Tracing Copper Derived from Pig Manure in Calcareous Soils and Soil Leachates by 65Cu Labeling
journal contributionposted on 07.04.2015, 00:00 by Anne Ostermann, Yao He, Jan Siemens, Gerhard Welp, Alexander Heuser, Frank Wombacher, Carsten Münker, Qiaoyun Xue, Xianyong Lin, Wulf Amelung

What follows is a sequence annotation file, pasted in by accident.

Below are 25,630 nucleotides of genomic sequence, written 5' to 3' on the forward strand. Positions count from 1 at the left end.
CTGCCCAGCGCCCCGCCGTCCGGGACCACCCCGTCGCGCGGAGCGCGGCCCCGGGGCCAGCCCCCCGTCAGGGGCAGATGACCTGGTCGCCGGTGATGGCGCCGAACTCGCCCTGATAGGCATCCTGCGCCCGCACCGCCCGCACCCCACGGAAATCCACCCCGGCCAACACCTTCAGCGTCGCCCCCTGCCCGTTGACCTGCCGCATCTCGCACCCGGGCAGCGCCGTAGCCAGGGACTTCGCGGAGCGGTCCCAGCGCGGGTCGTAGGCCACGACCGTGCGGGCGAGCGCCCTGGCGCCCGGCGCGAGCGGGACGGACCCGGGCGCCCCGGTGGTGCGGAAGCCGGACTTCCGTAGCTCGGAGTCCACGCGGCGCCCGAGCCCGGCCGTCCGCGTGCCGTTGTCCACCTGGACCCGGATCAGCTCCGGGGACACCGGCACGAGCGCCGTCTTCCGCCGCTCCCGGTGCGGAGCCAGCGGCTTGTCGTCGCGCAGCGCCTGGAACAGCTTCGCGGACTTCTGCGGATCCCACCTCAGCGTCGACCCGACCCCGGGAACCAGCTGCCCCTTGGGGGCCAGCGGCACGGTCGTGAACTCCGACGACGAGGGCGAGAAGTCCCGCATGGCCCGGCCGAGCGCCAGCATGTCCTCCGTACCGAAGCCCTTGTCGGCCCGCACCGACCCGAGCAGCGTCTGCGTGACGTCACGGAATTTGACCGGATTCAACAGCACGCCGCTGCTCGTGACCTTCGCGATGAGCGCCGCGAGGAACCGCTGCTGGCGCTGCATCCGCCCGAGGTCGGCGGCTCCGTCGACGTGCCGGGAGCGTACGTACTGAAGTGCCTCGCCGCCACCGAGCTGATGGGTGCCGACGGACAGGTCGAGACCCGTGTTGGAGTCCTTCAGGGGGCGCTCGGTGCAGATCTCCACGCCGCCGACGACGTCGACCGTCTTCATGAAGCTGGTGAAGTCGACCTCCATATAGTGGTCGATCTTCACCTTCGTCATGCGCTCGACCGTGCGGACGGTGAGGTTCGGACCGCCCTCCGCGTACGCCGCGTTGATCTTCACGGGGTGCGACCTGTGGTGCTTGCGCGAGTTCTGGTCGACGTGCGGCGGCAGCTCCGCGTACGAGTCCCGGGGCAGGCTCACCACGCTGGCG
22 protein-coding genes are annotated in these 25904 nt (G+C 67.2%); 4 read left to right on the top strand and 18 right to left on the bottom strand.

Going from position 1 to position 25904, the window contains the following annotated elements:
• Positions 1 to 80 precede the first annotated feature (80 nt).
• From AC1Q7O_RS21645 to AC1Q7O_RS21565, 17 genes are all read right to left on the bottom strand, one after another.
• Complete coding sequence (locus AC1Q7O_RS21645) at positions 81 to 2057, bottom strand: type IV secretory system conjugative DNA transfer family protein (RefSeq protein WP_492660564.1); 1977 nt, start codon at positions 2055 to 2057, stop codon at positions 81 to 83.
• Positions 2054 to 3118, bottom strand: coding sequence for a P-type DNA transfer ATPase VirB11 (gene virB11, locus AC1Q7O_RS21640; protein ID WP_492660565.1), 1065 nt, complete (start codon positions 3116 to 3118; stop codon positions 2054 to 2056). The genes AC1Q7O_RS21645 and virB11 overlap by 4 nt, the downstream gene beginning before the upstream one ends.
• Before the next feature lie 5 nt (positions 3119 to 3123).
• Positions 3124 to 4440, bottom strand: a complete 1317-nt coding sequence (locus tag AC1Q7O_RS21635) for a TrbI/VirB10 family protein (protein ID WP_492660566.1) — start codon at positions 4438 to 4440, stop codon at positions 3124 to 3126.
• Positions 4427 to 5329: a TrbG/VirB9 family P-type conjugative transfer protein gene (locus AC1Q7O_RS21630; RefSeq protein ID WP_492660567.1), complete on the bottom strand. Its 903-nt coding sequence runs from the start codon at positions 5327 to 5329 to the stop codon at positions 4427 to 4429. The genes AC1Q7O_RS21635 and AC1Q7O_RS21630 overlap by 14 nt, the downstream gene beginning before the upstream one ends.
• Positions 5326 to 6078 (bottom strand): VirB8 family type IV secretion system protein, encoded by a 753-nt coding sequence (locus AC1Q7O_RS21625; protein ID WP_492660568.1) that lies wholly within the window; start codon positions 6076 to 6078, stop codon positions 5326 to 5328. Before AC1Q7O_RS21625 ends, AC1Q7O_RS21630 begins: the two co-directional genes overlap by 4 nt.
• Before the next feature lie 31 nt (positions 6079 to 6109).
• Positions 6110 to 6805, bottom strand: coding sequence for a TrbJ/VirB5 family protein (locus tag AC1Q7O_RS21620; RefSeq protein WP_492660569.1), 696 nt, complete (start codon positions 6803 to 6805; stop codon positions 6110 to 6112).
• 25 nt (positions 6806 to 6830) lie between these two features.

Copper is used as a growth promoter in animal husbandry, resulting in high Cu concentrations in animal manure. We tested whether Cu would be mobilized in soils receiving excessive loads of manure, both from recently added and from aged fractions. To discriminate between these Cu sources, manure was labeled with 65Cu. After soil application of 0, 15, and 30 Mg manure ha–1, leachate was collected in free-draining lysimeters (40 cm depth) under undisturbed soil over a 53 day period. Determining the total amounts of Cu and the fractions of 65Cu in leachate and the soil profile enabled us to trace the translocation of Cu derived from labeled manure. More than 84% of the applied Cu was retained in the top 2 cm of soil. Less than 0.01% of the applied Cu was detected overall in the leachate. Of this amount, however, 38% (±8.9 SE) was leached within 8 days after application. The total Cu concentration in leachates (32–164 μg L–1) frequently exceeded the Chinese groundwater quality standard of 50 μg L–1. The added 65Cu, however, accounted for less than 3.6% of the total Cu leaching load, suggesting that Cu from older sources and/or geological background controls contamination, regardless of current land management.